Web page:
Mention to Shyamalan tax credits guided by the Philadelphia Film Office and he speaks platitudes of gratitude. For if those didn’t happen, Shyamalan wouldn’t be able to go on the journey he started with The Visit in 2015, making smaller, more contained films on (relatively) tinier budgets that look as sumptuous as anything he’s done on pricier dimes. “Making films super economically allows me, even if it’s just in my mind, to be more daring,” says Shyamalan of his less-is-more approach. “To do more audacious things with format, performance and shock creates a mom-and-pop-store mentality in me. It’s just different when it’s your money you’re playing with. You’re 24/7, all-in in every possible way.”
“Bruce Willis was the greatest big brother when Sixth Sense was happening. He put his faith in me when I didn’t have a track record; really let me direct him, do a movie of my vision, one that, without his imprimatur, I could not have done.”
Being “all-in” is exactly the advice he’s given his singingsongwriting daughter Saleka (one of three daughters, along with Ishani and Shivani) in her pursuit of a music career. Calling Saleka a perfectionist, Shyamalan says that he and his wife, Dr. Bhavna Shyamalan, are helping her to find her exact voice. “[We want Saleka] to be more formed, because if you’re not, the industry eats you alive. When you know who you are, and are clearest about who you are, that’s when the machinery of the industry starts working for you.”
Equally as important as his film work is the director’s commitment to giving back through his M. Night Shyamalan Foundation. With a mission to support grassroots efforts towards removing socioeconomic barriers and eliminating inequities created by poverty (“We empower communities, one leader at a time” is its motto), Shyamalan says that it is his wife who pushed him towards starting a foundation. “She’s the do-gooder of the two of us,” he says with a laugh. “I’m very supportive of Philadelphia and taking care of this city, so that kind of spurred me toward her thinking, which is more international in its breadth.” Feeling protective of marginalized children and fortunate of his “super lucky” circumstances, the director wants everyone to get to that point of agency and security, and hopes charitable events such as Shyamaween are flashier ways to get his family foundation’s messages across.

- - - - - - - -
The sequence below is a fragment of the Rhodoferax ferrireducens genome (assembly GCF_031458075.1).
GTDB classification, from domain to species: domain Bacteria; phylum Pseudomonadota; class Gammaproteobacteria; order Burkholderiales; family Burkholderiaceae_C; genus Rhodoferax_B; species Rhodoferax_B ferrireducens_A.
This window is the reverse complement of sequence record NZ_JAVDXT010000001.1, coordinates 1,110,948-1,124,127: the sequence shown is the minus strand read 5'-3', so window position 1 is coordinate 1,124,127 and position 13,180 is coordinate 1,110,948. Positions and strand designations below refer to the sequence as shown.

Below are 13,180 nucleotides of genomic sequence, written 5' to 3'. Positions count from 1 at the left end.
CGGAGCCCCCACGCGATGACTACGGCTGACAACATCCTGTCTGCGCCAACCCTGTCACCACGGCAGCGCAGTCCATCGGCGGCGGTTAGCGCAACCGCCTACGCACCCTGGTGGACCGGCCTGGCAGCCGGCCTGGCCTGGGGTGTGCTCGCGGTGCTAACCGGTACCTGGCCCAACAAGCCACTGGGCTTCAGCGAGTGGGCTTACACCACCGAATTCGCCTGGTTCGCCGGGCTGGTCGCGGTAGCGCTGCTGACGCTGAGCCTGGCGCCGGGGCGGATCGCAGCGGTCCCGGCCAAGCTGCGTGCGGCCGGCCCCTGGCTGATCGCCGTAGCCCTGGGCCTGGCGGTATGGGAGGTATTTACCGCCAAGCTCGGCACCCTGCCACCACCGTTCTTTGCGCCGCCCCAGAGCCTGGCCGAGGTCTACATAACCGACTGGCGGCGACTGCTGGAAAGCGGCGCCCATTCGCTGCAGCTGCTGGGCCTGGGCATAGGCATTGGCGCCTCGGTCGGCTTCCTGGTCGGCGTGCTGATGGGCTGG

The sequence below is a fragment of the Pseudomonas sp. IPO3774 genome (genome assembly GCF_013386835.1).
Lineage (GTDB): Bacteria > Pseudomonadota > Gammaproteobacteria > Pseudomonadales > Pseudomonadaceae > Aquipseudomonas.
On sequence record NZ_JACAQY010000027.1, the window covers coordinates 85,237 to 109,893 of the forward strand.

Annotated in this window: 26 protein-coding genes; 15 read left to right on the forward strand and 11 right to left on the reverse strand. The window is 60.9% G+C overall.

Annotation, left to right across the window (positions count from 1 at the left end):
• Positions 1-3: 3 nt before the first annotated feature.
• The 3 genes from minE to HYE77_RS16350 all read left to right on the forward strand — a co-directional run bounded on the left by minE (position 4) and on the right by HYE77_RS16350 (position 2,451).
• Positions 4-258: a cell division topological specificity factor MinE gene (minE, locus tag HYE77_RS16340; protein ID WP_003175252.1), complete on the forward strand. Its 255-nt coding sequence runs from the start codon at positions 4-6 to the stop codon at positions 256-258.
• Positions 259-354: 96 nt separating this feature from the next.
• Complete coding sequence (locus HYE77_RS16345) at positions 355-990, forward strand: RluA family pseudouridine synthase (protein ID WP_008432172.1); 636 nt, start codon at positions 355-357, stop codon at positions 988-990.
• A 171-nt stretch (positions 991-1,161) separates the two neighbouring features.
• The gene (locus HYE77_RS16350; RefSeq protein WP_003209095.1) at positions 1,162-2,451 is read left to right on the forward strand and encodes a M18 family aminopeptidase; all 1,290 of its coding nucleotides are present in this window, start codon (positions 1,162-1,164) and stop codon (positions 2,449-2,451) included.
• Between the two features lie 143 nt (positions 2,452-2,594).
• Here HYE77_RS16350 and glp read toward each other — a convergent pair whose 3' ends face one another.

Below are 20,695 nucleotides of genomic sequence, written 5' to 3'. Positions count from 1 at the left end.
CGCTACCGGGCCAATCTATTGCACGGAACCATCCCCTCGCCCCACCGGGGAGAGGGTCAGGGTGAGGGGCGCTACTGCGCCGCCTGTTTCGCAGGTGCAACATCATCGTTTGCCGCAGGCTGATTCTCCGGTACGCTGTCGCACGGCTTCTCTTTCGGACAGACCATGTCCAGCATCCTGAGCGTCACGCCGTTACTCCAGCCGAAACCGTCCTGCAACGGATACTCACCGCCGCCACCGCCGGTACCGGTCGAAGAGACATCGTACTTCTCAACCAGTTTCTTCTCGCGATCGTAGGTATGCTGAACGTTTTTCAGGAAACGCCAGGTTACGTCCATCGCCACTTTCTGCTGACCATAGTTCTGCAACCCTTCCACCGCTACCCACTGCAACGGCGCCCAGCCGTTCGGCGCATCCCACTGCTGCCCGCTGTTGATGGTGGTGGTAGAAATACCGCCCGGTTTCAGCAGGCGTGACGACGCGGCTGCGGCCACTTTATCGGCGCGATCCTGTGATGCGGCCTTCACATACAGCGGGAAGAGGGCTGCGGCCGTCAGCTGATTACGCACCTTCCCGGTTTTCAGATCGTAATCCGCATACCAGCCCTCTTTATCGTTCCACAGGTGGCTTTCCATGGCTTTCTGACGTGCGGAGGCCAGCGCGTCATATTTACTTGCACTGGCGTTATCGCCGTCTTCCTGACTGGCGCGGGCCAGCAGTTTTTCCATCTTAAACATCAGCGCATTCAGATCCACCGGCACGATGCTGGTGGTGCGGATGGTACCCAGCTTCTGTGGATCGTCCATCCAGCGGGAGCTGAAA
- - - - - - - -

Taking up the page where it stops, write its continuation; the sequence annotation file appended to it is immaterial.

“I’d love to tell as many stories that come out of my head [through film] as I can, start anew each time, and I’m fortunate to be able to do that,” says Shyamalan. “It’s a dream job.”
Photography by Daryl Peveto. Shot on location at Shyamalan’s home. Grooming by Joseph Anthony Retreat Spa and Salon